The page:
Why Do My Shoulder Blades Stick Out In Headstand?

May 7, 2024

Transcript of: Why do my shoulder blades stick out in headstand?

Hey everyone! Welcome to this month’s question of the month. As you know, every month I’m going to answer your questions. All you need to do is go to yoganatomy.com/myquestion and I’ll answer them for you. Okay? Now, we got two submissions, one from Teresa and one from Nina, and they’re very similar questions. They’re both questions about why their shoulder blades stick out in headstand. At first, I thought I was getting spammed on the form, but I don’t think so. It’s one of my favorite subjects and one of my favorite muscles to talk about, so why not? So the first question is from Teresa.

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The Questions:

Hi David, I recently got my first headstand and [am] working on improvements but I have one problem. I took photos of myself in headstand I noticed my shoulder blades are really sticking out like they are retracted too much. I am not sure if it’s a real problem, I am trying to push into my forearms, not my head, and engaging my serratus anterior as well in headstand but it just looks so bad so I am not sure if this is proper alignment. [Regularly], I do a lot of strength work for my arms, core, and back so lack of strength shouldn’t be a problem, I think. Thanks for your advice, Teresa.

Hi, I started to practice headstands recently. When I took photos in headstand I noticed that my shoulder blades were sticking out a lot. [DK: A lot of people taking photos of their headstand out there. And, no judgment, it’s a good way to spot little things like this that they both point out. And it might help you too. There’s nothing wrong with taking photos or a video of yourself to try to understand what you’re doing and how you’re doing it. Anyway… And, two people with their shoulder blades sticking out! It must be a new trend.] I am trying to engage my core as much as I can, to push into my arms, not my head, but it just looks terrible with those shoulder blades. Is something wrong with that? Thanks for your answer.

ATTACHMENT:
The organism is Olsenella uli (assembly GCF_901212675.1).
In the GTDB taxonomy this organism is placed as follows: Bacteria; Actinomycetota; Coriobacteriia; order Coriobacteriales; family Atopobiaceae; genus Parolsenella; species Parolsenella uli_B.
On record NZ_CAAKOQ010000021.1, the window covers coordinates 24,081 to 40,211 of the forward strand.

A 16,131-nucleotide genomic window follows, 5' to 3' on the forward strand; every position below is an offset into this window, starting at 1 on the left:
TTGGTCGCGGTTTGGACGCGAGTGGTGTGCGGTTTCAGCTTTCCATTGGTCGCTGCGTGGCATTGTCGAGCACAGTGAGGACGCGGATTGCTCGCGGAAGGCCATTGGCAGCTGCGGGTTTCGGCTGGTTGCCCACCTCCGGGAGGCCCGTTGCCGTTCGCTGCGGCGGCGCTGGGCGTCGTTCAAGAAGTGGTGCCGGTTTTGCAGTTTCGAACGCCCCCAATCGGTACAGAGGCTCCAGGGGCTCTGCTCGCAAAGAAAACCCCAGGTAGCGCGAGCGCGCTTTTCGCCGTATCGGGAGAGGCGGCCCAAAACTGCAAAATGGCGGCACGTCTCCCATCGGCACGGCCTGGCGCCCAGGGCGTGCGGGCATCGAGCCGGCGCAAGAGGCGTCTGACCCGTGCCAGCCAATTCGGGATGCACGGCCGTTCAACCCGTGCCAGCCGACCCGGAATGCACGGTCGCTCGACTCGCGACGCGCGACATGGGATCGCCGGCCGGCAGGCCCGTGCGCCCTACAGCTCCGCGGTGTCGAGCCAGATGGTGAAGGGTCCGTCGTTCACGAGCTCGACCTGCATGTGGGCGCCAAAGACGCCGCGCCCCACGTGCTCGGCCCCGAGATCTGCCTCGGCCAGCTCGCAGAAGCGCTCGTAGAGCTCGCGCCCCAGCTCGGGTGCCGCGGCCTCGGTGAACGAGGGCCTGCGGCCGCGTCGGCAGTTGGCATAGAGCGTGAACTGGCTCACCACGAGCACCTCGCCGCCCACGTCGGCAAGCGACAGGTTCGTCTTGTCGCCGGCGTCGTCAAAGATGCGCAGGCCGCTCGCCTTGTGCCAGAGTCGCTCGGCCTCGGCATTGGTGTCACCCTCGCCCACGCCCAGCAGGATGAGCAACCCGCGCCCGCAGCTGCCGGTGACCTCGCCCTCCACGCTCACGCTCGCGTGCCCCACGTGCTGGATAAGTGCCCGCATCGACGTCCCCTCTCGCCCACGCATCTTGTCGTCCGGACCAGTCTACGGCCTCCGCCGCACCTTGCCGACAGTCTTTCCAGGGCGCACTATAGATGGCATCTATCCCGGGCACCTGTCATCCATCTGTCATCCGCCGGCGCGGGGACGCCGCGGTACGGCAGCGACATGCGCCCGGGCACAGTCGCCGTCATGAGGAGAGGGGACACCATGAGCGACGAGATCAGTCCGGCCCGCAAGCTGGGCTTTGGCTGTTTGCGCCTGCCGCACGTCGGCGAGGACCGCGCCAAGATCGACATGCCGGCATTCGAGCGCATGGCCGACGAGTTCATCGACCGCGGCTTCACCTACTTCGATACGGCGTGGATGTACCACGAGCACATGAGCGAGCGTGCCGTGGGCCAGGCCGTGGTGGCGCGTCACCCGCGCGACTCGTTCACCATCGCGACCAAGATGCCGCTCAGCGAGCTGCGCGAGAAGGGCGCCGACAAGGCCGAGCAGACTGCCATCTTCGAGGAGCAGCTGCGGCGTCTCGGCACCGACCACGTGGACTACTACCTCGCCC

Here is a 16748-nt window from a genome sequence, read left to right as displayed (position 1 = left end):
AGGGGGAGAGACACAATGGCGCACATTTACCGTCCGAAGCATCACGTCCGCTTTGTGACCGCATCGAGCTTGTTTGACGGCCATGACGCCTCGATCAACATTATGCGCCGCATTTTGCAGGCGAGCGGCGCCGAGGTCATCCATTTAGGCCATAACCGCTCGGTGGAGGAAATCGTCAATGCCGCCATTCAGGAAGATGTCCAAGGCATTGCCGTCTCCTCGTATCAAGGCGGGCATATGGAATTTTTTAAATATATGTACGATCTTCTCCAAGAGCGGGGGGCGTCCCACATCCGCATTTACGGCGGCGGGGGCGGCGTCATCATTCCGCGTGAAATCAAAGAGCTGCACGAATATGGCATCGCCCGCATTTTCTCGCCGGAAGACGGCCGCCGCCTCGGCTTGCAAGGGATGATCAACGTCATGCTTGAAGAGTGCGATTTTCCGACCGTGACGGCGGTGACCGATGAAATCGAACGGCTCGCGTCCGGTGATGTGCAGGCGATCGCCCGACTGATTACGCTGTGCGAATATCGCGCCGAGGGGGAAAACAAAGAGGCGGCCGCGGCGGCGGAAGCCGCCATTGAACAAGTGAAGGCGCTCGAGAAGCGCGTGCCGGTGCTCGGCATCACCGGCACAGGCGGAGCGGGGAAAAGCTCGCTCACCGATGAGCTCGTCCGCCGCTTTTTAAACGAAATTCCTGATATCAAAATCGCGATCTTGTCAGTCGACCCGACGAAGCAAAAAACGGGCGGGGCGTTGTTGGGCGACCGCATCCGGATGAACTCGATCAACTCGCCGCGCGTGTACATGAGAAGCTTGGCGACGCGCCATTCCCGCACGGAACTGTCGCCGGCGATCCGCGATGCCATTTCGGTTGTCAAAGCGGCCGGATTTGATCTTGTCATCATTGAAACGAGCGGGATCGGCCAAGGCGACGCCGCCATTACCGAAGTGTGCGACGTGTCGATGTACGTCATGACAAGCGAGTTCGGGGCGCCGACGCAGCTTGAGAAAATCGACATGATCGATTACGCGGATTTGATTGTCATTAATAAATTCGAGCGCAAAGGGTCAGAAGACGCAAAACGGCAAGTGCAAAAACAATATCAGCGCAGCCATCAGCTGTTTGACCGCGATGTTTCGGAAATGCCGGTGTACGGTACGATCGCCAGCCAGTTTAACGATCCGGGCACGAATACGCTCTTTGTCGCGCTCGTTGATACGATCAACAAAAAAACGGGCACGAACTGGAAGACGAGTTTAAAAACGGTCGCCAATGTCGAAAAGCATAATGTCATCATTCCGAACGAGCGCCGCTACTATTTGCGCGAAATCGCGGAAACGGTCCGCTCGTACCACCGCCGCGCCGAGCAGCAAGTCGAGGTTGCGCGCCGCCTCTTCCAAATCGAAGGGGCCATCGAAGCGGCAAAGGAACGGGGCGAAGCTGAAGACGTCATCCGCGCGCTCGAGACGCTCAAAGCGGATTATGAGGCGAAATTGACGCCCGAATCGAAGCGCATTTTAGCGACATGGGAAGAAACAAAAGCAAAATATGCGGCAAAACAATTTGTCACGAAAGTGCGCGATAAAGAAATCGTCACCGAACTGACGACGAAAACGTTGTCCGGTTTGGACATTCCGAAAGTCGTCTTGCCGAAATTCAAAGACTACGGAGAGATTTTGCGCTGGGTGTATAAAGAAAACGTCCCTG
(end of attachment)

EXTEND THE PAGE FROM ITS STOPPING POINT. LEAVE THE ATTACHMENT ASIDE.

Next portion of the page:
The Answer:

Let’s start with that last bit first. Both of them ended with, “Is this really a problem?” Depending on how much your shoulder blades are sticking out it may or may not be a problem. It’s not necessarily a problem. If you don’t have all the weight on your head, it might not be that big of a problem. But it is telling you something. That’s for sure. And almost always—Teresa alluded to this—when you see shoulder blades sticking out in headstand—you know you’re almost always going to see the edge of your inner shoulder blade. The question is whether it’s sticking out quite a bit.

Engaging serratus anterior

If it’s sticking out quite a bit, it means that serratus anterior is probably not engaged as much as it could be. It doesn’t mean that it’s not engaged at all. Okay? So typically, shoulder blades sticking out in headstand means serratus anterior. I see it in high plank and chaturanga. I’ve talked about it loads of times. There are plenty of articles on the website. Just go to the articles page. Type in serratus, hit search, and you’ll see what I’m talking about.

Focus on the setup

There is probably something going on. It could be when you set up, at that moment of set up, you’re not doing enough of pulling the elbows around the front. You might just kind of be lazily—I’ll say it that way—not that you’re being lazy, but there’s not quite enough of that action, pulling the elbow back when you set that forearm up. Okay? So try engaging it more from the beginning and see if you can figure out how to get those shoulder blades down in headstand.

Consider whether it is a problem

The other thing to consider is—especially if you do that first—is it might not be a problem. You might be engaging serratus enough. Again, if the weight is not on your head completely, then that’s a good thing. So, you might be fine. There might not be anything to fix here. Okay? It’s a very common question.

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Okay, I hope that helped both of you at the same time. If you’ve got a question that you want me to answer, go to yoganatomy.com/myquestion.